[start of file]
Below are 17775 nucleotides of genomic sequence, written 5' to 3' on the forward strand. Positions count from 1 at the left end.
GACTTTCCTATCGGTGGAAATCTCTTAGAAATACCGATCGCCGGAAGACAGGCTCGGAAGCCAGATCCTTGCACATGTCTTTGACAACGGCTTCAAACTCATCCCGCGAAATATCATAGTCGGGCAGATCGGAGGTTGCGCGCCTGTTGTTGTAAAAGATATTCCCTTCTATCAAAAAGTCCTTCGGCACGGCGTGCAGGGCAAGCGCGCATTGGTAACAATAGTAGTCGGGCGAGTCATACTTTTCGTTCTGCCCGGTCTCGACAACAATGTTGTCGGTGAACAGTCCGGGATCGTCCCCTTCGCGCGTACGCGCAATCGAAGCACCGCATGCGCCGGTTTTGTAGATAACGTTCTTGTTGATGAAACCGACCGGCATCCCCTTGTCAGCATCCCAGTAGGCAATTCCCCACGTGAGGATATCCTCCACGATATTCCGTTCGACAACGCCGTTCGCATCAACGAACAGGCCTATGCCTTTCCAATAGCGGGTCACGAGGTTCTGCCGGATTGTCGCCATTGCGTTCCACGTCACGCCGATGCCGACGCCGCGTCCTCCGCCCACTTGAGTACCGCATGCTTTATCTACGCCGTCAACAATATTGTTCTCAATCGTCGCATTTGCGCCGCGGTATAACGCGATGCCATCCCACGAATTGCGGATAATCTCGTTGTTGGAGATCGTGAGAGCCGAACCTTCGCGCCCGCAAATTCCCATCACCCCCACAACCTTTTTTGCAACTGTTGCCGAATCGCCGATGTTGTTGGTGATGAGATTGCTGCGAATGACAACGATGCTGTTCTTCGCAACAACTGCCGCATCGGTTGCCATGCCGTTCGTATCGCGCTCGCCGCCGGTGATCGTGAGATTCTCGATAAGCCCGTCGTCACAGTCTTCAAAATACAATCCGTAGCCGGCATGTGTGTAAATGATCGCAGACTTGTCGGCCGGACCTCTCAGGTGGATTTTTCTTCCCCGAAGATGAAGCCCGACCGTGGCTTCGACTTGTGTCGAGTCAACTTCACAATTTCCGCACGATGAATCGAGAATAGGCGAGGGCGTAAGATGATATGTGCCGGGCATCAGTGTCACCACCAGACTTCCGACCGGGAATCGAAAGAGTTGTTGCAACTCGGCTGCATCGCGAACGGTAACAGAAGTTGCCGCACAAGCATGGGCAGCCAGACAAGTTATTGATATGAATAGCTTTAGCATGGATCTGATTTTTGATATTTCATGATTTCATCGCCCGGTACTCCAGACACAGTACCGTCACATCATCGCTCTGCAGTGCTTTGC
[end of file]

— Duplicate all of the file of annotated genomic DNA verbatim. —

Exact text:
Below are 17775 nucleotides of genomic sequence, written 5' to 3' on the forward strand. Positions count from 1 at the left end.
GACTTTCCTATCGGTGGAAATCTCTTAGAAATACCGATCGCCGGAAGACAGGCTCGGAAGCCAGATCCTTGCACATGTCTTTGACAACGGCTTCAAACTCATCCCGCGAAATATCATAGTCGGGCAGATCGGAGGTTGCGCGCCTGTTGTTGTAAAAGATATTCCCTTCTATCAAAAAGTCCTTCGGCACGGCGTGCAGGGCAAGCGCGCATTGGTAACAATAGTAGTCGGGCGAGTCATACTTTTCGTTCTGCCCGGTCTCGACAACAATGTTGTCGGTGAACAGTCCGGGATCGTCCCCTTCGCGCGTACGCGCAATCGAAGCACCGCATGCGCCGGTTTTGTAGATAACGTTCTTGTTGATGAAACCGACCGGCATCCCCTTGTCAGCATCCCAGTAGGCAATTCCCCACGTGAGGATATCCTCCACGATATTCCGTTCGACAACGCCGTTCGCATCAACGAACAGGCCTATGCCTTTCCAATAGCGGGTCACGAGGTTCTGCCGGATTGTCGCCATTGCGTTCCACGTCACGCCGATGCCGACGCCGCGTCCTCCGCCCACTTGAGTACCGCATGCTTTATCTACGCCGTCAACAATATTGTTCTCAATCGTCGCATTTGCGCCGCGGTATAACGCGATGCCATCCCACGAATTGCGGATAATCTCGTTGTTGGAGATCGTGAGAGCCGAACCTTCGCGCCCGCAAATTCCCATCACCCCCACAACCTTTTTTGCAACTGTTGCCGAATCGCCGATGTTGTTGGTGATGAGATTGCTGCGAATGACAACGATGCTGTTCTTCGCAACAACTGCCGCATCGGTTGCCATGCCGTTCGTATCGCGCTCGCCGCCGGTGATCGTGAGATTCTCGATAAGCCCGTCGTCACAGTCTTCAAAATACAATCCGTAGCCGGCATGTGTGTAAATGATCGCAGACTTGTCGGCCGGACCTCTCAGGTGGATTTTTCTTCCCCGAAGATGAAGCCCGACCGTGGCTTCGACTTGTGTCGAGTCAACTTCACAATTTCCGCACGATGAATCGAGAATAGGCGAGGGCGTAAGATGATATGTGCCGGGCATCAGTGTCACCACCAGACTTCCGACCGGGAATCGAAAGAGTTGTTGCAACTCGGCTGCATCGCGAACGGTAACAGAAGTTGCCGCACAAGCATGGGCAGCCAGACAAGTTATTGATATGAATAGCTTTAGCATGGATCTGATTTTTGATATTTCATGATTTCATCGCCCGGTACTCCAGACACAGTACCGTCACATCATCGCTCTGCAGTGCTTTGC